ASHBURN, Va. (AP) — Josh Harris walked off the field after his first practice as owner of the Washington Commanders, gave a thumbs up and said to anyone listening, “We’re undefeated!”
That perfectly encapsulated the vibe on the first day of training camp under new management. Even without fans in the newly constructed stands at the team’s practice facility, there was a noticeable spring in players’ and coaches’ steps Wednesday in the aftermath of the long-awaited ownership change, with Harris visibly in attendance at the start of a new era for the franchise.
“It’s definitely cool to kind of see just the buzz and a little bit of the glow everybody’s getting,” said punter Tress Way, the longest tenured player now going into his 10th season with Washington. “It feels different. It’s just this kind of clean slate and let’s go. Let’s go play some ball.”
Football that counts is ahead, and the season opener Sept. 10 against Arizona will be another milestone in the process of Harris and his group taking over for loathed longtime owner Dan Snyder. The Commanders ranked last among the NFL’s 32 teams in attendance last season and 31st in 2021.
If the energy around the nation’s capital once owners approved the $6.05 billion transfer of the team from Snyder to Harris, Magic Johnson and Co. last week is any indication, crowds are coming back in a big way.
“It’s going to be exciting to see full stadiums come September,” tight end Logan Thomas said. “It’s just new beginnings, and I think any time you have a new beginning there’s excitement.”
Players were excited to hear from Harris, who addressed them briefly in the huddle after practice to introduce himself and was set to meet with them later in the day. He and minority partner Mitchell Rales watching practice and laughing alongside organizational icon Joe Theismann was a significant departure from Snyder’s conspicuous absence in recent years amid multiple ongoing scandals.
“Super excited to have him out here — obviously super grateful for him taking over the team,” new starting quarterback Sam Howell said. “It’s just an awesome opportunity to be on this team right now with so much momentum. Really, it’s our job as players to go out there and capitalize on the field.”
It’s also on Ron Rivera to capitalize in his fourth season on the job, and the coach acknowledged Tuesday he has a lot to prove to new ownership. He got another opportunity to sit down and talk with Harris, who’s expected to return to camp Thursday when fans are able to watch up close for the first time this year.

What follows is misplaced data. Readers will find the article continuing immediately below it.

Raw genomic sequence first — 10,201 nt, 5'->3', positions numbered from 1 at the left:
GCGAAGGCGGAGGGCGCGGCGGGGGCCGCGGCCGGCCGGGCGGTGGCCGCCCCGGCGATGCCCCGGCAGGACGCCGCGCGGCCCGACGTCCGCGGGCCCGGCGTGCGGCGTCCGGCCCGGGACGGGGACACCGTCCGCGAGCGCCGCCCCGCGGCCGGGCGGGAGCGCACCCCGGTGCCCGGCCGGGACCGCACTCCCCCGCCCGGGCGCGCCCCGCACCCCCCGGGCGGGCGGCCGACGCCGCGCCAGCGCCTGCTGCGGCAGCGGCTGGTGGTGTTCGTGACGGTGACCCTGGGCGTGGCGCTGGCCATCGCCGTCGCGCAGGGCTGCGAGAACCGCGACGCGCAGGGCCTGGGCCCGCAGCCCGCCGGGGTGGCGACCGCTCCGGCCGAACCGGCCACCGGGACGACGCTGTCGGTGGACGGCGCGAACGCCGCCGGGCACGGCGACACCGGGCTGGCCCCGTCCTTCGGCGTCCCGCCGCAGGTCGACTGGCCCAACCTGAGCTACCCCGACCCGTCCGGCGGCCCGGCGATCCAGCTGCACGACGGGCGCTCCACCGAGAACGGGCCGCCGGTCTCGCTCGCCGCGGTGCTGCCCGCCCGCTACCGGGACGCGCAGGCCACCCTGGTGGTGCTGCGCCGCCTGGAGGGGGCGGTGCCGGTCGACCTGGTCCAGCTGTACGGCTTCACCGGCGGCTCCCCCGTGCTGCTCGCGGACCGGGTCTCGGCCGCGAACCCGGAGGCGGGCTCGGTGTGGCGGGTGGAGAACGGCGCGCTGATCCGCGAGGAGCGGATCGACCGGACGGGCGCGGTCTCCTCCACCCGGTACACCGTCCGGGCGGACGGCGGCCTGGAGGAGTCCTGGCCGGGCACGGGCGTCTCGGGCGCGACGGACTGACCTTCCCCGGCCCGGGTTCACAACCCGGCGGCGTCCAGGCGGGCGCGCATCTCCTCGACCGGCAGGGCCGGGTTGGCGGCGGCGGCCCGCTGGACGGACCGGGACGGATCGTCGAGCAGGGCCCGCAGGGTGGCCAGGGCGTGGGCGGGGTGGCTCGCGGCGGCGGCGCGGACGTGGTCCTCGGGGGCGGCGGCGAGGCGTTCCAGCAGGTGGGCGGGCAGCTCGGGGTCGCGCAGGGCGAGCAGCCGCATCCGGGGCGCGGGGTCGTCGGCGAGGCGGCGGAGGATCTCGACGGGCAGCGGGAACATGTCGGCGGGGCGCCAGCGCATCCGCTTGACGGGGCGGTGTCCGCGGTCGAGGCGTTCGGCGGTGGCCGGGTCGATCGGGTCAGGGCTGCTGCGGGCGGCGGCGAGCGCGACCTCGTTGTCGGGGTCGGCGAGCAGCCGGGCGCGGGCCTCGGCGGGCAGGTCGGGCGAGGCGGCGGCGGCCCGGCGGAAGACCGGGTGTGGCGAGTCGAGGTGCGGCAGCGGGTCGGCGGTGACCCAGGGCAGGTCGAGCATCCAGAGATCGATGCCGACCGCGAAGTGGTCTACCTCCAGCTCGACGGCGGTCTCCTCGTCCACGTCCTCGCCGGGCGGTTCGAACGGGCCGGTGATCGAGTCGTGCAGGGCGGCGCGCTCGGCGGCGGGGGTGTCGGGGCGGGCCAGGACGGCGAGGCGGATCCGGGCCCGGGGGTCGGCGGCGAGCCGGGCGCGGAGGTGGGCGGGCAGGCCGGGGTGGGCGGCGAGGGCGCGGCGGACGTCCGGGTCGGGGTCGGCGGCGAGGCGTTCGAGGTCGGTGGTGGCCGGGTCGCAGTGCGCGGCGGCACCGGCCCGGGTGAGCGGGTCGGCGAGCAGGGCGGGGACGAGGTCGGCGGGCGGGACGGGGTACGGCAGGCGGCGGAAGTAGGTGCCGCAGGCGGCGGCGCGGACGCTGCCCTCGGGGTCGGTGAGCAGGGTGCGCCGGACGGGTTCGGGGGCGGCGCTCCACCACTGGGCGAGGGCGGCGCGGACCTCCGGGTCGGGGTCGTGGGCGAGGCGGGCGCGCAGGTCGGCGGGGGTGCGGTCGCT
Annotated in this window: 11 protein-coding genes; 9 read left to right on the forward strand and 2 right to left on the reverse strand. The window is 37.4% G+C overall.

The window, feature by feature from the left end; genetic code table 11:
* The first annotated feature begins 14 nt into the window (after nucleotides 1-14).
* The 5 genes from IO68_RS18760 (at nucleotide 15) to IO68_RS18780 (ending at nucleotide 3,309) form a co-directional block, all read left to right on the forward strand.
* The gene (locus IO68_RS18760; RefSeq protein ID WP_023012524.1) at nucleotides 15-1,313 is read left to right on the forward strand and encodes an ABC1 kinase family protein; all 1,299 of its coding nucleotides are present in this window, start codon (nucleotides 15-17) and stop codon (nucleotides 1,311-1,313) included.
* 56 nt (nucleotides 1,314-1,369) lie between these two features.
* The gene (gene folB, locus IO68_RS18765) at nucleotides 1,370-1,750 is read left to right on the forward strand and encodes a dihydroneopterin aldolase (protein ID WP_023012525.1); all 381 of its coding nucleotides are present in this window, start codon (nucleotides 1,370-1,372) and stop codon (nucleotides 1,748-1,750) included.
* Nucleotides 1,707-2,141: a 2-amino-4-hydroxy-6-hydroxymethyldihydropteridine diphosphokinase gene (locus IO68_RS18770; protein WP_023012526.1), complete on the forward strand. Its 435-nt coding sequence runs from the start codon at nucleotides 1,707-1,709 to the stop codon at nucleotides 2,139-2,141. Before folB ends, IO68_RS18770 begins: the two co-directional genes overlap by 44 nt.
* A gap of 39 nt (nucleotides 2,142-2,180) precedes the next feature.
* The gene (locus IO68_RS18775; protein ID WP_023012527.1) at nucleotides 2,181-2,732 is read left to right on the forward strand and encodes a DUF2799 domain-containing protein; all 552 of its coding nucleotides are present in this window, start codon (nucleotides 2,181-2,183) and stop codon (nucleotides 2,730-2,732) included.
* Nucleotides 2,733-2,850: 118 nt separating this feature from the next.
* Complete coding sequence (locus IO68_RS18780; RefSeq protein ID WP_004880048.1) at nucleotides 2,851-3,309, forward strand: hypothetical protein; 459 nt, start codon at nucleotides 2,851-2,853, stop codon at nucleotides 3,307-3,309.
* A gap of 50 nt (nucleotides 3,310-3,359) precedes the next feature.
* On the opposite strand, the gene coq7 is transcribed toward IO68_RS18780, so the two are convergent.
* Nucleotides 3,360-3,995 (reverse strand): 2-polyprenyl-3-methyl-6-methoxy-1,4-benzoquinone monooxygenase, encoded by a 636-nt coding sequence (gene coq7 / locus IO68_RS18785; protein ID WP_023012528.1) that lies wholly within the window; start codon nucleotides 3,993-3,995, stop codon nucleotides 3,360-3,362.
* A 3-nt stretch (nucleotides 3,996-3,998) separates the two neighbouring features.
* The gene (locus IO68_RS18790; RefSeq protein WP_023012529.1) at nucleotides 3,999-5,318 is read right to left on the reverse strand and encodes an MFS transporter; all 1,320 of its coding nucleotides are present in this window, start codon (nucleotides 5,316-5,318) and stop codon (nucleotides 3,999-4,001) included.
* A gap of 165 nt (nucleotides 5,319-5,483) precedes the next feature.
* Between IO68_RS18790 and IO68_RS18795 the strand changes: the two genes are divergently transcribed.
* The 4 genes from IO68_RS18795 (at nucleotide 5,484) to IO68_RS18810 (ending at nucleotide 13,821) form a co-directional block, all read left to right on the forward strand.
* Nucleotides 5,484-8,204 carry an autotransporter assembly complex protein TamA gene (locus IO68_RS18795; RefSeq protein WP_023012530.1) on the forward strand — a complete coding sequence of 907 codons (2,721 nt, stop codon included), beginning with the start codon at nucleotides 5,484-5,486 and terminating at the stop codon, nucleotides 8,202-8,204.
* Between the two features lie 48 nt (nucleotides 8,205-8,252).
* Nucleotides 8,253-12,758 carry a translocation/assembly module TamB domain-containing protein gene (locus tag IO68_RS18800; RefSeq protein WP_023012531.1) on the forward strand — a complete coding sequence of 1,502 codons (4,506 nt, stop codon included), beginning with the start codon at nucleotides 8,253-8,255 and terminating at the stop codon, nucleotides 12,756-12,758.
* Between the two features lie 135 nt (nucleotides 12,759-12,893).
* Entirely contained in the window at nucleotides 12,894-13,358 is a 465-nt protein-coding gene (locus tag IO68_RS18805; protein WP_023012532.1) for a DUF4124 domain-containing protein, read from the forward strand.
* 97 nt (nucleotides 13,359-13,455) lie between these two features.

“(That) should be even better with the opening of the stands and us having our fan base here,” Rivera said. “I think it’s gonna be dynamic and electric. I’m excited about it. I really am. I think our players will feed off of it.”
Even with no fans around, Way said there was “just a little different look about everybody” at practice. Safety Darrick Forrest explained it as a bit of extra motivation to be playing for new owners.
Under the old owner, plenty of fans resigned to apathy stayed away from games — and running back Antonio Gibson noticed that detachment. Even while trying to block out any outside distractions, he said he and his teammates “have no choice but to notice” chatter about the sale and now wants that hope to turn into real change.
“Hopefully it’s a change,” Gibson said, “and the fans and everybody else can realize we got something new coming.”
NOTES: Chase Young practiced without a brace on his surgically repaired right knee, which Rivera said was the next step in the edge rusher’s progression. Young played just three games last year after tearing the ACL in his right knee in November 2021. … Rivera said the idea behind signing kicker Michael Badgley earlier in the week was to create competition with incumbent Joey Slye. Badgley made 20 of 24 field goal attempts last season, though Rivera pointed out the journeyman was perfect on extra points, four of which Slye missed in 2022.
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